Deputy President William Ruto
to deliver a lecture at the Royal Institute of International Affairs, commonly known as Chatham House on Friday this week.
Ruto’s press secretary David Mugonyi yesterday said the DP will also give another public lecture at Warwick University.
“Yes the DP will be travelling to London. He has been invited to give a talk at Warwick University on Saturday and he will also give an address at Chatham,” he told the Star on phone.
Ruto’s lecture at Chatham
will be on Kenya’s national unity and regional integration: Challenges of Inclusion, Growth and Change. According to the London based non-profit, non-governmental organisation whose mission is to analyse and promote the understanding of major international issues and current affairs, there are still challenges facing the full implementation of the 2010, Constitution.
“As Kenya approaches the end of the first decade since it adopted a new constitution in 2010, establishing a
comprehensive picture of the political and economic implications of these sweeping reforms remains challenging. While devolution has created a structure of 47 counties that can support broader enterprise, investment, job creation and revenue generation, a number of county governments have struggled to generate expected revenues,” the organisations notes on its website.
“At this event, William Ruto, Deputy President of the Republic of Kenya, will reflect on the challenges of managing change in a diverse country, and the outlook ahead for both Kenya and the wider region,”it says. Ruto will also meet Kenyans in the UK.
Kenya’s High commissioner to UK and former State House spokesman Monoah Esipisu has invited at least 1000 people to attend.
Meanwhile then DP yesterday said Jubilee party has two main agendas, national unity and development for all Kenyans.
He was speaking yesterday afternoon at Ndaragwa stadium during a fundraiser in aid of Ndaragwa town ACK Church.
Quoting the Bible, in the book of Ecclesiastes, he said it’s now time for development, not politics. “Even the bible says there is time for everything under the sun. Those other things shall come at their own time,” he said
Ruto said all national government entities must ensure an up to date, accurate and real time information of implementation of all projects including markets, water, roads and hospitals among others.
He directed the Nyandarua county commissioner, Boaz Cherutich, to form a county committee to monitor the progress of the projects in Nyandarua and keep an updated progress report. If any project has stagnated, the reason must be clearly stated so a solution is found as the Jubilee agenda must be achieved.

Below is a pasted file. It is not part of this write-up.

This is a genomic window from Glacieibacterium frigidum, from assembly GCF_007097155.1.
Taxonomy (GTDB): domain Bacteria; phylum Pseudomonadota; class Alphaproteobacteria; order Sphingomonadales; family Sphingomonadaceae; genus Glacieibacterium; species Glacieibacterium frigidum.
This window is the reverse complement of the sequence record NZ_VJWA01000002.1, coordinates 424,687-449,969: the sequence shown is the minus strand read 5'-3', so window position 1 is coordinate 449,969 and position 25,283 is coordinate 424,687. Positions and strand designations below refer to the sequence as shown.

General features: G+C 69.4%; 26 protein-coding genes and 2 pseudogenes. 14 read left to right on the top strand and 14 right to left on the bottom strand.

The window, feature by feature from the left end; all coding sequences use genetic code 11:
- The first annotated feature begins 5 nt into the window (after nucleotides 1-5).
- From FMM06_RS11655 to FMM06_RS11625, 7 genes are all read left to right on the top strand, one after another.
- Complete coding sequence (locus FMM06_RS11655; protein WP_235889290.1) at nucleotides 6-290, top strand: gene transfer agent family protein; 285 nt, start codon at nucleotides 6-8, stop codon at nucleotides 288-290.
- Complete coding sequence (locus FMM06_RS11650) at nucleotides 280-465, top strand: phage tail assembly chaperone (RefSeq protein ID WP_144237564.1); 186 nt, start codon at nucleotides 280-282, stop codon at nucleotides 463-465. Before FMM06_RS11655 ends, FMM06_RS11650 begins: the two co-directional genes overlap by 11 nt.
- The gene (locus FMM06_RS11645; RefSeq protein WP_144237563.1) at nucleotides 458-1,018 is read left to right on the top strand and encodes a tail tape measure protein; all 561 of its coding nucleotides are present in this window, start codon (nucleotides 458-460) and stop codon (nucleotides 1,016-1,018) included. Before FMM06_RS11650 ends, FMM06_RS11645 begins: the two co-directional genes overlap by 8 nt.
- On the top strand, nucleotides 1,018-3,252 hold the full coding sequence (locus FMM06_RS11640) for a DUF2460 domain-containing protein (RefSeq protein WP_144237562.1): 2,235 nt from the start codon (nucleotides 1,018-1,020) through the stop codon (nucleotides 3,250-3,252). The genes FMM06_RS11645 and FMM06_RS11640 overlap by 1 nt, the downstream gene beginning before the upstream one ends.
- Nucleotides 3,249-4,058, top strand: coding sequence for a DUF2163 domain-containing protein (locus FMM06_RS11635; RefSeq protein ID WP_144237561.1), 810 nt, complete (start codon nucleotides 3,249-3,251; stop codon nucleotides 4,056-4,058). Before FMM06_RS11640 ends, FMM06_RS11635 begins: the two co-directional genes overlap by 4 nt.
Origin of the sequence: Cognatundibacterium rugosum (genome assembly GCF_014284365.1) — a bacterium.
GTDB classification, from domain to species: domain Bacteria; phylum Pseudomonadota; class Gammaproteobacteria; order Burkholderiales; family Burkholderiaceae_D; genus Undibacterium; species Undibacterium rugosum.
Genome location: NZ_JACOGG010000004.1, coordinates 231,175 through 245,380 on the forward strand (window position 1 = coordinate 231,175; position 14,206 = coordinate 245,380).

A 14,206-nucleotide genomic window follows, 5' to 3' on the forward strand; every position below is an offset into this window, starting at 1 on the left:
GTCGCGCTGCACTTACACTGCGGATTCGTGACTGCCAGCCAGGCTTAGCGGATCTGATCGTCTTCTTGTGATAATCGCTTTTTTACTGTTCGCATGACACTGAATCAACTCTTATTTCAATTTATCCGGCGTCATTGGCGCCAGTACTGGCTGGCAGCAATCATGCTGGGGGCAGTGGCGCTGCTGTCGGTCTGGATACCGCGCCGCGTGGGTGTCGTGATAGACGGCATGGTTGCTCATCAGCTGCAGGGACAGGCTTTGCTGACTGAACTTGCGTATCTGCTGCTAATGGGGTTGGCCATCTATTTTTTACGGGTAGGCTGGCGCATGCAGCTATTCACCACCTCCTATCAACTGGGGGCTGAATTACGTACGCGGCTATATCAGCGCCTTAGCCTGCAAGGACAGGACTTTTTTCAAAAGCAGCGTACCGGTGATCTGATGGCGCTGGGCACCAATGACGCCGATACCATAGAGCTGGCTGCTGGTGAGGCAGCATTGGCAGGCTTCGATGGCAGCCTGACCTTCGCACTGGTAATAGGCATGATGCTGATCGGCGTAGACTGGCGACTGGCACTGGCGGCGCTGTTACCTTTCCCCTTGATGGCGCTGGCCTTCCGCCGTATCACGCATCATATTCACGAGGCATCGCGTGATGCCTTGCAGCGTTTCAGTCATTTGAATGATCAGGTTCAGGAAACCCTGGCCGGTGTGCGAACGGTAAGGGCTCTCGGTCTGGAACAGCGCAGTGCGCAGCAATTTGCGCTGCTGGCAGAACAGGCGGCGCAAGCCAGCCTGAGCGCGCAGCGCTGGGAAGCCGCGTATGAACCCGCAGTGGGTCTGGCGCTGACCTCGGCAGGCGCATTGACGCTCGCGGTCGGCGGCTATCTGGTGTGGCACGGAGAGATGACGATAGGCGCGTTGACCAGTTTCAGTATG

“All the government officers in the county must work under that committee so that we harmonise all the programs to ensure proper reporting system for these projects to be successfully implemented because we want to ensure all the promises we made under the JP manifesto and the President’s Big Four Agenda are fulfilled,” he said
He said he is the President’s right hand man who vowed to help him achieve his vision in transforming the country, adding in this, the support of members of parliament, MCAs and county governments is required. Defending the government
The DP defended the government against constant accusation by Nyandarua leaders and residents that it has done nothing despite giving numerous pledges during the campaigns. He said an MOU was reached between JP leadership and people of Nyandarua “here at this stadium (Ndaragwa), that Uhuru shall form an action oriented government that shall deliver all we promised”. Ruto enumerated what the government has done, and is doing for Nyandarua.
Among the issues he touched on is that they promised over 300kms of roads. He said Loliondo-Captain road is half way tarmacked, and Tumaini –Mawingu road is ongoing.
Recently, he said, he launched the Kirima-Ndinda and Kirima-Engineer roads, whlle on November he launched Captain-Ndemi-Wanjohi-Ndunyu Njeru road.
Upgrading works has not commenced it will be done in the next few weeks as the contractors have been paid and few challenges that existed including licensing.